By Cindy Y. Rodriguez, CNN
(CNN) – Just two weeks after Chi Omega’s controversial party photo surfaced on Facebook, students at Penn State are planning a silent march today, hoping to increase Latino recruitment and retention.
The sorority members celebrated Halloween with a Mexican-themed party wearing sombreros and ponchos and pasted fake mustaches on their faces. They held signs that said: "Will mow lawn for weed + beer." Another sign said: "I don't cut grass. I smoke it."
The university president, the president of the board of trustees and other officials expressed deep disappointment and Chi Omega put its Penn State chapter on probation.
Members of the Latino community were outraged by the photo with comments like this one from Liz Martinez on Twitter: “So many frats and sororities think it's ok to perpetuate stereotypes. It isn't.”
March organizer Manuel Figueroa said the march is not being organized in response to the Chi Omega photo. The march will be led by the Penn State University For All Student Equality, a student organization whose goal it is denounce all forms of racism, sexism, classism and homophobia and seeks to draw attention to social inequality.
“The incident definitely served as a catalyst for all this but it’s not the reason we are doing it,” said Figueroa. “There are grievances to a larger issue that we believe the university should take up.”
The Mexican American Student Association (MASA) will not be participating in the march and instead plans to work with Penn State President Rodney Erickson and university officials to bring awareness and change to the campus environment.
The organization would rather "not make this issue a larger one,” said Roberto Hernandez, president of the Mexican student group. “We are hoping to expand the Latino Studies program into a department. We are working with faculty on that.”
In a statement, MASA said: “We ... urge the university to reassert its commitment to ethnic and racial diversity. We hope that the university exercises its stated commitment to diversity. We look forward to working with the campus community in reaching these goals."
Students who are marching plan to peacefully walk through the campus in a silent, single-line manner.
Hispanic students make up 5% of the 45,351 undergraduate and graduate population on campus, according to the fall 2012 enrollment data.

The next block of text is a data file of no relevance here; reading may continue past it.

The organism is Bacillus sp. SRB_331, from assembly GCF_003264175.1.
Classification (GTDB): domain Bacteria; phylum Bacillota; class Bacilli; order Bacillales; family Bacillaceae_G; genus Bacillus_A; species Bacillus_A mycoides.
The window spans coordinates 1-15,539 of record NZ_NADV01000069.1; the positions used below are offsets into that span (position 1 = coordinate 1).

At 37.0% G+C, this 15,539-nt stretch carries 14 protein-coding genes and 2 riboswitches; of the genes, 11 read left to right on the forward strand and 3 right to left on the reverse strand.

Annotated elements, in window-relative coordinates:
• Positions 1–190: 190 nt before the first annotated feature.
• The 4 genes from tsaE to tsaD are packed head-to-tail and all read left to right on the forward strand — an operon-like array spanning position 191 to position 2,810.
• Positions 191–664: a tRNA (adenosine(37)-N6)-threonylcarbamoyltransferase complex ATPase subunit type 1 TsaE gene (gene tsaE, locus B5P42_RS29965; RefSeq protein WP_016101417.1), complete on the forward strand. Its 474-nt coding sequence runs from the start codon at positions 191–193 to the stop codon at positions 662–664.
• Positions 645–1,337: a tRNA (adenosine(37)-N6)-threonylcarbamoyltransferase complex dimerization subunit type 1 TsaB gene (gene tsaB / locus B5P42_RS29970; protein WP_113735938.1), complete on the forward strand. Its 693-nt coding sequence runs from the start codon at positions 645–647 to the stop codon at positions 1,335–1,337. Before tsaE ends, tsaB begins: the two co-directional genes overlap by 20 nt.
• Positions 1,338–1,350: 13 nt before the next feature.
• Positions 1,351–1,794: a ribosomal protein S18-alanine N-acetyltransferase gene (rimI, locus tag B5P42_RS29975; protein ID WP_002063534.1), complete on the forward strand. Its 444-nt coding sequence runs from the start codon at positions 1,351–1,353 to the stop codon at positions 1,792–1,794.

Figueroa said they expect at least 50 students to participate.
Erickson commended the student movement to combat the issue, reported the The Daily Collegian.
The event was insensitive and disrespectful. However, these young people have learned a life long lesson. They have learned to project their intended actions and evaluate the consequences of them. Like many young people, they live for the present. Don't judge them too harshly as they have(or will) become better people because of it (although it took others to show them the err of their ways).
You people need to get a life.–Jeeze
The problem is, these young women don't even understand the offense.
Pedro, I was born here in 1958 and I think this place is full of people who are just plain crude and stupid, I'm glad you have a good sense of humor, though.
You wouldn't know a Hispanic if he outqualified you for a job...
Hoping to increase Latino recruitment and retention??? What kind of B.S. is this? Those fine examples of female grace held up those signs because the atmosphere on campus led them to believe that it was just fine to do so. Why would I send my daughter and her GPA scholarship to a place like that? It's all about collecting all that grant money, isn't it?
These "ladies" need to apologize to the Hispanic community, specifically to the mexican-american community. Other than probation of their chapter, it will be nice for these young women to learn about how rich the hispanic culture is and how much it has enriched the world and this Country. I will volunteer to read some of those term papers and grade them too.
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